Innovation is the current buzz word in Australian media. With our visionary Prime Minister Malcom Turnbull setting the direction, there is a renewed energy.
Australia now has a dedicated minister, Chistopher Pyne for Industry, Innovation and Science. Mr Pyne promises to convert this buzz and energy to tangible Government policies and framework. In his own words, “innovation has to be more than just a collection of buzzwords and good intentions. We need a whole of government approach that will drive a cultural shift.
Our aim is a country with a growing entrepreneurial spirit, a citizenry who are prepared to pursue their ideas, prepared to take a risk and prepared to try again if they fail.” (http://www.smh.com.au/technology/innovation/australia-can-be-the-startup-and-innovation-nation-under-new-prime-minister-malcolm-turnbull-20151022-gkfrff.html)
Financial Services and innovation
Innovation is not new to financial services. Some describe banks as “Technology companies who also sell financial products”. Deloitte report “Short fuse, Big bang”, identifies Financial Services is one of the major sector that will be impacted by digital disruption sooner than later. It also predicted that the impact is going to be “big bang”. Considering the fact that the report was created in 2012, we are now in the middle of the bang.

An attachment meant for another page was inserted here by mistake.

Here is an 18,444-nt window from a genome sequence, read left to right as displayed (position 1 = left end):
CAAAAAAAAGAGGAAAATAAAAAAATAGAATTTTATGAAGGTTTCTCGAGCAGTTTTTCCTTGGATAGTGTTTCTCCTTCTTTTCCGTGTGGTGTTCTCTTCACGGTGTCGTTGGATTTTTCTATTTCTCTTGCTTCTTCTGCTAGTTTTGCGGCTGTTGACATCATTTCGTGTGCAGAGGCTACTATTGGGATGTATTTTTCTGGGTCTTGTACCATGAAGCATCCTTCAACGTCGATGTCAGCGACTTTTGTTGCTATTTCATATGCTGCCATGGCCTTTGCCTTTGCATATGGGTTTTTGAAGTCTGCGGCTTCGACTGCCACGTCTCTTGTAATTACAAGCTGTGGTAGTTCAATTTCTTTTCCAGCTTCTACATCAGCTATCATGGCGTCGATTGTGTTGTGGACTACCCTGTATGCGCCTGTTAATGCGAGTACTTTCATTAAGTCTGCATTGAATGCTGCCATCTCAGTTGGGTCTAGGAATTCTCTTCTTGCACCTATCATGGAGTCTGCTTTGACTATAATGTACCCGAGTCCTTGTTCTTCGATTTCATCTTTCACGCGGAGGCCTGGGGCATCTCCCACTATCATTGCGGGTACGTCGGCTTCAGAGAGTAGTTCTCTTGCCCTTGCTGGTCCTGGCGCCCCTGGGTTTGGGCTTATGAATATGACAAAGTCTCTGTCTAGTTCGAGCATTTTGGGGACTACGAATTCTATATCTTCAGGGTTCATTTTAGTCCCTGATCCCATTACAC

In this whitepaper paper (and accompanying Youtube video: https://youtu.be/EVAEYsgF0bQ). Deloitte has classified the industries based on the time window and the size of the impact. The “short fuse” indicates that the disruption could occur in less than 3 years. The “big bang” means the impact within the business operating model is more than 15%.
The following table summarises Deloitte’s prediction of Australian market:
|small fuse, Big Bang||Financial services
ICT and media
Art and recreation
|Long fuse, Big Bang||Education
Transport and post
|Short fuse, short bang||Construction
Accommodation and food services
|Long fuse, small bang||Mining
Categorising innovation in Financial Services
Let us have closer look at the Financial Services landscape. There are numerous innovations happening on daily basis. At a high level, any of these innovations can be grouped under these following four customer centric categories:
Innovations that enable people to research products, make a payment and receive goods. Payment gateways, mobile payment options, card-less ATMs are some of the innovation types in this category.
Square (https://squareup.com/au/about) focuses on point-of-sale and creating an electronic register to track sales and provides powerful analytics.
SquareReader is a hardware add-on for mobile phone. The reader allows the credit card payments. The card reader in not available at Australia.
However the supporting product, SquareRegister is available at Australia. Square Register is the point of sale that takes care of digital receipts, inventory and sales reports, and provides analytics and feedback.
Users swipe their iPhone over a compatible merchant terminal at point of sale to make a payment. The buyer is prompted by their device to choose which credit or debit card (stored within Passbook) to pay with. The transaction is then authenticated using TouchID.
Apple Pay assigns a unique device account number to the card, which is encrypted and stored in the iDevice’s secure element. Transactions are authorised through a one-time unique dynamic security code.